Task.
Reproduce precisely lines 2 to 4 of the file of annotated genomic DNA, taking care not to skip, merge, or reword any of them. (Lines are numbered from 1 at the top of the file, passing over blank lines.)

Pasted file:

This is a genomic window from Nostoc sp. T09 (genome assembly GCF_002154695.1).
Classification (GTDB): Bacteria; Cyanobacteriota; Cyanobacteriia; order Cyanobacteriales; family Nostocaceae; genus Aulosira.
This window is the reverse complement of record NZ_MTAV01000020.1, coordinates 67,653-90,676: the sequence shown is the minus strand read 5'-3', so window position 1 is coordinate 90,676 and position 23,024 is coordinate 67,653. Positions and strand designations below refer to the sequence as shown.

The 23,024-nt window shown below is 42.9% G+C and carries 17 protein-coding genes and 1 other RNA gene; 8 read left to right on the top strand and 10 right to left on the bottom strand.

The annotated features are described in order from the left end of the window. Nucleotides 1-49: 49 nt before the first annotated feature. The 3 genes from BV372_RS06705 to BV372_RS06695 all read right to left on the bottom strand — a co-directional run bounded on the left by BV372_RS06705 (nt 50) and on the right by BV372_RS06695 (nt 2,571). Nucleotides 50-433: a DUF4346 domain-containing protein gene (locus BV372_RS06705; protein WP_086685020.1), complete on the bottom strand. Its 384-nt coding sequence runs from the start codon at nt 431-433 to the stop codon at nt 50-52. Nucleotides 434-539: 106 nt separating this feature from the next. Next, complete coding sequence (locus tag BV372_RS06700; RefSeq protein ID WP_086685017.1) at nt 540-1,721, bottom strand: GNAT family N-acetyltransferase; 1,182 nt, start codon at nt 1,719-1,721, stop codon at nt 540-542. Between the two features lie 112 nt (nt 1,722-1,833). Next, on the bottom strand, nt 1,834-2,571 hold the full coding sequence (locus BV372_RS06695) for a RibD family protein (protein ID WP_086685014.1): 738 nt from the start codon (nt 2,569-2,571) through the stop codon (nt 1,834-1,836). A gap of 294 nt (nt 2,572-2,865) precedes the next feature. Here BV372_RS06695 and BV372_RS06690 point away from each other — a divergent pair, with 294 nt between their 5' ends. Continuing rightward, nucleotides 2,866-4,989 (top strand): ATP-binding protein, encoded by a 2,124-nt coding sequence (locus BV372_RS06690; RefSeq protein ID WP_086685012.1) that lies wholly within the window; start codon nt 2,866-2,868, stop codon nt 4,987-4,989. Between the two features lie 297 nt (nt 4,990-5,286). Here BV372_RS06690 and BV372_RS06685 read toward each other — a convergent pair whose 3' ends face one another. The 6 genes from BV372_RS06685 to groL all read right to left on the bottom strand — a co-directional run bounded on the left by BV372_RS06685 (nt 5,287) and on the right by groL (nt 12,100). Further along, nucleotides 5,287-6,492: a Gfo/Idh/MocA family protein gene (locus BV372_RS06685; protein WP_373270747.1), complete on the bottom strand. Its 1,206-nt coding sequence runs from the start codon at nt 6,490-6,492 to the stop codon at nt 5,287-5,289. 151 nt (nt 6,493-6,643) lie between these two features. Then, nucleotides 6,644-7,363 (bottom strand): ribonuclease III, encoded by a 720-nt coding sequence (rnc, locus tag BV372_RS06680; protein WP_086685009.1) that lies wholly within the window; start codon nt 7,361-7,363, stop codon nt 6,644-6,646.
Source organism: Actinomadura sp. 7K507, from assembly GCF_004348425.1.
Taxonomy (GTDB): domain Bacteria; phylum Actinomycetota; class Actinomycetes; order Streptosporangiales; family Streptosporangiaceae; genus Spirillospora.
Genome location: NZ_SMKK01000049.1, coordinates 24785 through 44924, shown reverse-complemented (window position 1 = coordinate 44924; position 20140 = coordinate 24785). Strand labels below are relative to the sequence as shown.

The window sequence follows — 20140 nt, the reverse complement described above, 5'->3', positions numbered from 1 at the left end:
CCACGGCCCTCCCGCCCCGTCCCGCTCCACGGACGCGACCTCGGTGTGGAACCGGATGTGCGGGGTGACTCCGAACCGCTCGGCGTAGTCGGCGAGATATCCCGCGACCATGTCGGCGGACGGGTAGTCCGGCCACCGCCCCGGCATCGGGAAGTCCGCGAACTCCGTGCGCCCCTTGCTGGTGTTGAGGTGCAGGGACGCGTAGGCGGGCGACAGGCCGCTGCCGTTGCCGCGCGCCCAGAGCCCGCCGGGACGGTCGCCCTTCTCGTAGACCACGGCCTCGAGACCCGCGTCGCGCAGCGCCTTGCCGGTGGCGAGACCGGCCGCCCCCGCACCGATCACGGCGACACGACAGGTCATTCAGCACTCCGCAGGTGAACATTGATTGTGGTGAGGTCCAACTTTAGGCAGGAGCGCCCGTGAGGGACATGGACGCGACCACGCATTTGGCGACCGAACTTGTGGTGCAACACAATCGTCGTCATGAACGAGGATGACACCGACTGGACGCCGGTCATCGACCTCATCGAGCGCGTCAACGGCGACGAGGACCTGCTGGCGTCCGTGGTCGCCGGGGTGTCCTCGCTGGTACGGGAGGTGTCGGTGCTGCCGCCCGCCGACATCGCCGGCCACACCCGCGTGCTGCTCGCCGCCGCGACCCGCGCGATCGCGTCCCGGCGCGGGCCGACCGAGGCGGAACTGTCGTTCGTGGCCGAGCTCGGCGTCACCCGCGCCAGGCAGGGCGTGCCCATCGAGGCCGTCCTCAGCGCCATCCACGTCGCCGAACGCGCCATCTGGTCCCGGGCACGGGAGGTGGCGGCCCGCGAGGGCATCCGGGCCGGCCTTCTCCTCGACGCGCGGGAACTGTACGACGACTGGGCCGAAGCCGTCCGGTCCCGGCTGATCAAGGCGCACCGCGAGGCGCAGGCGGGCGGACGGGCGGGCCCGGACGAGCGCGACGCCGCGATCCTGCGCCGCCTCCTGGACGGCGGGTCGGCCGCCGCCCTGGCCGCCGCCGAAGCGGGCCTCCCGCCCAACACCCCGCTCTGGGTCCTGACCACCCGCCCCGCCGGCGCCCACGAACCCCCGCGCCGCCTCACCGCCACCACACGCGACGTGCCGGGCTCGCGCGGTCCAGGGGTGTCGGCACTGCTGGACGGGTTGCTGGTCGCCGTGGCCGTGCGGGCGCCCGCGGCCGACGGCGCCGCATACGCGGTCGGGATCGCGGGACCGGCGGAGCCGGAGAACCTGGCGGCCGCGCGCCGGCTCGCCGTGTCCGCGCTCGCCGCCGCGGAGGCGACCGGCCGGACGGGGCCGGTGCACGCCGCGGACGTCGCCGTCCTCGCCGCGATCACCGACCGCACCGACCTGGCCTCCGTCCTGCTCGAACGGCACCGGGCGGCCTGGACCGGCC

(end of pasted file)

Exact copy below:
Classification (GTDB): Bacteria; Cyanobacteriota; Cyanobacteriia; order Cyanobacteriales; family Nostocaceae; genus Aulosira.
This window is the reverse complement of record NZ_MTAV01000020.1, coordinates 67,653-90,676: the sequence shown is the minus strand read 5'-3', so window position 1 is coordinate 90,676 and position 23,024 is coordinate 67,653. Positions and strand designations below refer to the sequence as shown.

The 23,024-nt window shown below is 42.9% G+C and carries 17 protein-coding genes and 1 other RNA gene; 8 read left to right on the top strand and 10 right to left on the bottom strand.